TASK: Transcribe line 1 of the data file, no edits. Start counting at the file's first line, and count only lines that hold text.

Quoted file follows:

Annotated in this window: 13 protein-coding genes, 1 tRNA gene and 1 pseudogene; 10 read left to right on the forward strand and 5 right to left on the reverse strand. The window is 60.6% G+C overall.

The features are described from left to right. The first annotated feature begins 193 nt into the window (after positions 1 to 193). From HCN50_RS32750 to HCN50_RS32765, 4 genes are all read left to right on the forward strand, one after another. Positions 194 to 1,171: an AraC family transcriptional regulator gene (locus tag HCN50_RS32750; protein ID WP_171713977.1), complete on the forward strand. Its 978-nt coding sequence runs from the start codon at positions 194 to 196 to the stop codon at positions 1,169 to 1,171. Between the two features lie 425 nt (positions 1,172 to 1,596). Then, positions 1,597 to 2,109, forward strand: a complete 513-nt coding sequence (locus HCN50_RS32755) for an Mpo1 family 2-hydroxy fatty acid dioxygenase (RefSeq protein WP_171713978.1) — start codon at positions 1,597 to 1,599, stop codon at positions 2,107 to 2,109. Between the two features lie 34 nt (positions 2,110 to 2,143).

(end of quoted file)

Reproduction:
Annotated in this window: 13 protein-coding genes, 1 tRNA gene and 1 pseudogene; 10 read left to right on the forward strand and 5 right to left on the reverse strand. The window is 60.6% G+C overall.